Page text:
The most accurate topo for the climb should be gotten from www.supertopo.com. It's a great topo, but a little too much information is sometimes given (e.g., .6 to 2.5" for belay).
The route can be completed in five 50m pitches (almost all rope-stretchers). The first pitch goes at 5.9 and if liberally stemmed, the hideously wide crack can be completed much more efficiently. Pitch two goes at 5.8+/9, and is quite steep and exposed. Pitch three starts with 5.10b crack/layback off the belay for about ten feet or so. We opted to haul the packs through this section to make for a little easier/nicer climbing. Pitch four goes at 3rd/4th with a couple of moves of 5.6 and 5.7. The last pitch goes at 5.8 ("rib wrestling" supertopo calls it), with some easy 5th, and finishing moves to the summit at way-wide 5.4 (stem it!). If it were not for the extraordinary number of quartz crystal knobs on the whole pinnacle, I think the climb might actually be a grade more difficult. Most of the jamming/chimneying difficulties can be overcome by good stemming technique (tons on the route).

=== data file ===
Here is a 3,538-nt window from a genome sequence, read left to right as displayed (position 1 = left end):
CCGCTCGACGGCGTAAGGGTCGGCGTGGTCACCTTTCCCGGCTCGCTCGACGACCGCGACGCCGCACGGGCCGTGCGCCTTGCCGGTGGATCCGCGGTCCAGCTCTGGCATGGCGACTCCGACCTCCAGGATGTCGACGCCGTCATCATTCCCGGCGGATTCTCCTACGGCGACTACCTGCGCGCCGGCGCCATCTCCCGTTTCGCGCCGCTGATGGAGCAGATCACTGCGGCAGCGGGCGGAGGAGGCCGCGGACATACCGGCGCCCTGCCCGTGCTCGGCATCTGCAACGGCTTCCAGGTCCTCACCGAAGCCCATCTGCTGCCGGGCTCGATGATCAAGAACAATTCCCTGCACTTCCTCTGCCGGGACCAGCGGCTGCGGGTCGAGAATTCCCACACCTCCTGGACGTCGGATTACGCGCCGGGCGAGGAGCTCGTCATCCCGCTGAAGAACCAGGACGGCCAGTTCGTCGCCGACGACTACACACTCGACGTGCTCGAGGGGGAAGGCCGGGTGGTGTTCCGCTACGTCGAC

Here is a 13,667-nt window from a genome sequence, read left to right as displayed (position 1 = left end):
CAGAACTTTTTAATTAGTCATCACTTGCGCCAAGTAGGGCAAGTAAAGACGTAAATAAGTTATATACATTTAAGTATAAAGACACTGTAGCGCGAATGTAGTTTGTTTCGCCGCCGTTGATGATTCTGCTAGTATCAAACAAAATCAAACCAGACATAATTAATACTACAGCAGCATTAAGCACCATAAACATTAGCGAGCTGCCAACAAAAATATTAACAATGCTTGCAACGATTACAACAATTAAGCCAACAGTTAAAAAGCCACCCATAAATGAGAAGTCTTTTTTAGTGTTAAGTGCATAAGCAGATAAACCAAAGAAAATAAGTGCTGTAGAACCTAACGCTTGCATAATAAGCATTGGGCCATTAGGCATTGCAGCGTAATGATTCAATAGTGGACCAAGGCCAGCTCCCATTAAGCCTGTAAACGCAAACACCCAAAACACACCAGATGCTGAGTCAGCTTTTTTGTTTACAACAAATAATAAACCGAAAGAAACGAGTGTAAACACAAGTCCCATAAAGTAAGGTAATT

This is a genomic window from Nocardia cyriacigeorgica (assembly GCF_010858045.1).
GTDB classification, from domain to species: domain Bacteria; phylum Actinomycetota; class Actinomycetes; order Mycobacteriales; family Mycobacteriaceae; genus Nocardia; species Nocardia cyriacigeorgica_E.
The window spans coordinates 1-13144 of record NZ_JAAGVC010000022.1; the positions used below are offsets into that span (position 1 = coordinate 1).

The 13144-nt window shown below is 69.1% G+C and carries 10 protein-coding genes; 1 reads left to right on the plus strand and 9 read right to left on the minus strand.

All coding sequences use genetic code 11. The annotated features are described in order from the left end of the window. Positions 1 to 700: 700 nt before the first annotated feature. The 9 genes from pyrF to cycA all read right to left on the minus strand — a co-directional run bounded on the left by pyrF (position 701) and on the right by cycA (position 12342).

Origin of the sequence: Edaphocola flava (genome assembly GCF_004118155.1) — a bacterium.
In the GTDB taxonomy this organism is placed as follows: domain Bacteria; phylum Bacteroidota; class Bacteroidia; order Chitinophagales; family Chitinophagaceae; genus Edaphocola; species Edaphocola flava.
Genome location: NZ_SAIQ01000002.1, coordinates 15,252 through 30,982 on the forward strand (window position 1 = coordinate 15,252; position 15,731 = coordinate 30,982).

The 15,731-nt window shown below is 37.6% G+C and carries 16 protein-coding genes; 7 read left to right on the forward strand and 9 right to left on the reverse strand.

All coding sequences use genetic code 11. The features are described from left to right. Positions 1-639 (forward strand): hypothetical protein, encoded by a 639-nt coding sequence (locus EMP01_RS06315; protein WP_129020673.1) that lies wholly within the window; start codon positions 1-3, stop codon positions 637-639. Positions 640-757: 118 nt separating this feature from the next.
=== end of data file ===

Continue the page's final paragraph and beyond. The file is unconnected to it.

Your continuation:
We were first on the route, and were likely only followed by one other party that day (we saw them). The first three pitches were a bit frigid as the sun doesn't hit this area until later in the day.
This climb is fantastic (!!), the exposure is terrific, the cracks amazing, the gear great, yadda yadda. In other words, it really is a true classic; a fantastic line. Unfortunately, though the summit views were fairly decent (due to the steady breeze), we could see the three or four fires burning to the south which marred the accomplishment a tiny bit.
I highly recommend the route. A true beauty.